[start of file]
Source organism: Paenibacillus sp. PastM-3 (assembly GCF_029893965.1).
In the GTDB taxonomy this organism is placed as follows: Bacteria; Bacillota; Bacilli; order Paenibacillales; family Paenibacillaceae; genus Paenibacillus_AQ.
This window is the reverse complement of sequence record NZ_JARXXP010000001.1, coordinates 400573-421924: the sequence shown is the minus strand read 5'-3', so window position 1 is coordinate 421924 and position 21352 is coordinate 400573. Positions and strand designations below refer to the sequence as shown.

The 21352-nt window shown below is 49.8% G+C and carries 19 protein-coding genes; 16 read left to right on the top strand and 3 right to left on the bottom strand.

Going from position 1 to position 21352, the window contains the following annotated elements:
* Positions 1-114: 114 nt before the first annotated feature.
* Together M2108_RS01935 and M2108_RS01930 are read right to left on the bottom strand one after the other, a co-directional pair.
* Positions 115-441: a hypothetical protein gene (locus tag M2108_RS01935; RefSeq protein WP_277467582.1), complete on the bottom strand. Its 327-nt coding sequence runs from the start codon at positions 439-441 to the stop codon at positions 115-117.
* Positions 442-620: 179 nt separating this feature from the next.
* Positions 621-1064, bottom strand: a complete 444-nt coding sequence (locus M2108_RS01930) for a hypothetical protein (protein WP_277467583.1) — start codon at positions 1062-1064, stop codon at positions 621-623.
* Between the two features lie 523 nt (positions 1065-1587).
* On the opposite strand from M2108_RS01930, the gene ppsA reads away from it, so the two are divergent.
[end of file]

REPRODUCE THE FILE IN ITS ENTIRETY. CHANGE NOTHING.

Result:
Source organism: Paenibacillus sp. PastM-3 (assembly GCF_029893965.1).
In the GTDB taxonomy this organism is placed as follows: Bacteria; Bacillota; Bacilli; order Paenibacillales; family Paenibacillaceae; genus Paenibacillus_AQ.
This window is the reverse complement of sequence record NZ_JARXXP010000001.1, coordinates 400573-421924: the sequence shown is the minus strand read 5'-3', so window position 1 is coordinate 421924 and position 21352 is coordinate 400573. Positions and strand designations below refer to the sequence as shown.

The 21352-nt window shown below is 49.8% G+C and carries 19 protein-coding genes; 16 read left to right on the top strand and 3 right to left on the bottom strand.

Going from position 1 to position 21352, the window contains the following annotated elements:
* Positions 1-114: 114 nt before the first annotated feature.
* Together M2108_RS01935 and M2108_RS01930 are read right to left on the bottom strand one after the other, a co-directional pair.
* Positions 115-441: a hypothetical protein gene (locus tag M2108_RS01935; RefSeq protein WP_277467582.1), complete on the bottom strand. Its 327-nt coding sequence runs from the start codon at positions 439-441 to the stop codon at positions 115-117.
* Positions 442-620: 179 nt separating this feature from the next.
* Positions 621-1064, bottom strand: a complete 444-nt coding sequence (locus M2108_RS01930) for a hypothetical protein (protein WP_277467583.1) — start codon at positions 1062-1064, stop codon at positions 621-623.
* Between the two features lie 523 nt (positions 1065-1587).
* On the opposite strand from M2108_RS01930, the gene ppsA reads away from it, so the two are divergent.